I know it’s directed by Denis Villeneuve. But Ridley diddled with the script too, and is an executive producer. So Tony might make it in there…
WADE MAJOR WRITES:
I have all kinds of opinions about this one. Tomorrow. Want to think about it tonight.
[9 hours later]
TIM COGSHELL WRITES:
Now I’ve see it…
2.5 and a bit more hours long. In other words: Slow. Purposefully slow, but slow nonetheless.
Evokes Blade Runner, which was not a given. I’ve seen Prometheus, which suggests nothing of Alien.
What I like about BR2049 is that it is fully aware of and accountable to the actual narrative of the original film. It does not ignore that movie. Indeed it’s deeply concerned with not pissing off fans, and thus, reminds them dutifully, of everything that they loved about Blade Runner, from the production design to including a lot of fake Vangelis on the soundtrack. All updated by about 30 years.
I like this sequel, or perhaps appreciate it, for all those reasons. I could have done without about .5 hours though.
As for the narrative, it’s super simple, existential bullshit notwithstanding. I like that too. It is what it looks like, even with a little twist at the end. And this also was not a given.
I’m very glad Ridley didn’t direct it. I don’t see much of him in the writing of it. And Tony is definitely not in it as a subtext. Frank is still there, but not Tony.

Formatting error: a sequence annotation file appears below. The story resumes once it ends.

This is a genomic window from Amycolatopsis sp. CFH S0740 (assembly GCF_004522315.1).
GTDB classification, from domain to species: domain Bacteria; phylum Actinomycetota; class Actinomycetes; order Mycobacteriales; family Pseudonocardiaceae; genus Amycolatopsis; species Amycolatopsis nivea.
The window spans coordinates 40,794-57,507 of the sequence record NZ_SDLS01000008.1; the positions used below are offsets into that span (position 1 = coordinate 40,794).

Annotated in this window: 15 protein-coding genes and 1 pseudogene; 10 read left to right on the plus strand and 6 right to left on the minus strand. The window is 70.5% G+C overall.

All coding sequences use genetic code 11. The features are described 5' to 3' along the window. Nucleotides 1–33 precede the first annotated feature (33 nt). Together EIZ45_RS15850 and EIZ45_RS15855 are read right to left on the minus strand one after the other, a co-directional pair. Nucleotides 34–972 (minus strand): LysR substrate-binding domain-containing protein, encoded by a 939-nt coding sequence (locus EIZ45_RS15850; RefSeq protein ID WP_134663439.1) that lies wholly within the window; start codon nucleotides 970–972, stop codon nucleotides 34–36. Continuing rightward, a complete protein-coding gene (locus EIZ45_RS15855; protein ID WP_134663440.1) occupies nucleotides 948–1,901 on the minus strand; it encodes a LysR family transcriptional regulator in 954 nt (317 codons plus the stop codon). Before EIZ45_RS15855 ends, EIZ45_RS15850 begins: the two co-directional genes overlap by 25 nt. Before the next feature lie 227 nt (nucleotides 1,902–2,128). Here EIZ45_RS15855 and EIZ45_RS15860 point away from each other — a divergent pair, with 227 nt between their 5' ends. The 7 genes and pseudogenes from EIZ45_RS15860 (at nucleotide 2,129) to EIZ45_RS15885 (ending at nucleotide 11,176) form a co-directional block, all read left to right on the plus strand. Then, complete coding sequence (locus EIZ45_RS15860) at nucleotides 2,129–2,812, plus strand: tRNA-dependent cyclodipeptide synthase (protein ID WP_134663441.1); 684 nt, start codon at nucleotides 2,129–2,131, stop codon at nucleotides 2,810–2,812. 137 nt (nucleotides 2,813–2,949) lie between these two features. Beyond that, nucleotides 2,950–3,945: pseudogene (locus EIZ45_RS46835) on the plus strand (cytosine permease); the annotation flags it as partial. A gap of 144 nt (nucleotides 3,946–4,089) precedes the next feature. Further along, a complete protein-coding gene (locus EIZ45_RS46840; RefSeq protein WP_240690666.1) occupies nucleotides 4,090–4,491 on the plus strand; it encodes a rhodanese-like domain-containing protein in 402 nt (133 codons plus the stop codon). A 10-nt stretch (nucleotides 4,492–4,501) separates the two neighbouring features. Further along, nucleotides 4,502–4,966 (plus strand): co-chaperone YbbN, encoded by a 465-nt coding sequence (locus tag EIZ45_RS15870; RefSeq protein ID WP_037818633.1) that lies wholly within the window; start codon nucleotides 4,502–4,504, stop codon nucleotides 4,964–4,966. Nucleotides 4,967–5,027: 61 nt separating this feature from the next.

WADE MAJOR WRITES:
Funny — perhaps my greatest objection to it is precisely that it’s so fully aware of and accountable to the narrative of the original film.
It feels like it wants to be an entirely separate movie altogether — but one that occasionally remembers it has to be connected to that other movie, sighs, goes through a few narrative motions — and then gets back to being something else. And that something else is less a Ridley Scott movie, less Blade Runner than Tarkovsky.
I’m really not sure Blade Runner needs this movie. Nor am I sure this movie needs Blade Runner. What Blade Runner only subtly evoked by the very end — and very circuitously — this wears on its sleeve in big, grandiose, operatic existential gestures. It’s basically an earthbound Solaris — it feels more like a Tarkovsky film and its concerns are more Stanislaw Lem than Phil K. Dick. Which isn’t an altogether bad thing — could have been a better thing — but I wish it could have lived and breathed as something else entirely distinct.
Even Deakins’ photography — which is certain to win him his long overdue Oscar — feels derivative, like he’s trying to one-up Cronenweth on what was essentially futuristic ‘80s neon kitsch in 1982. There are images in the original that are still indelible in my mind. For all the gorgeous photography here, there’s not a single image I can remember.
And yet — I thoroughly enjoyed nearly the whole movie (apart from a moment when it felt like it was going to go all Hunger Games on me — thank God it didn’t). I didn’t mind the length at all. That, too, felt Tarkovsky — deliberately paced, slow, methodical — every scene playing out as long as it needed to to let the actors and the performance breathe.
It’s a strange, unusual, awkward, flawed, brilliant, frustrating oddity.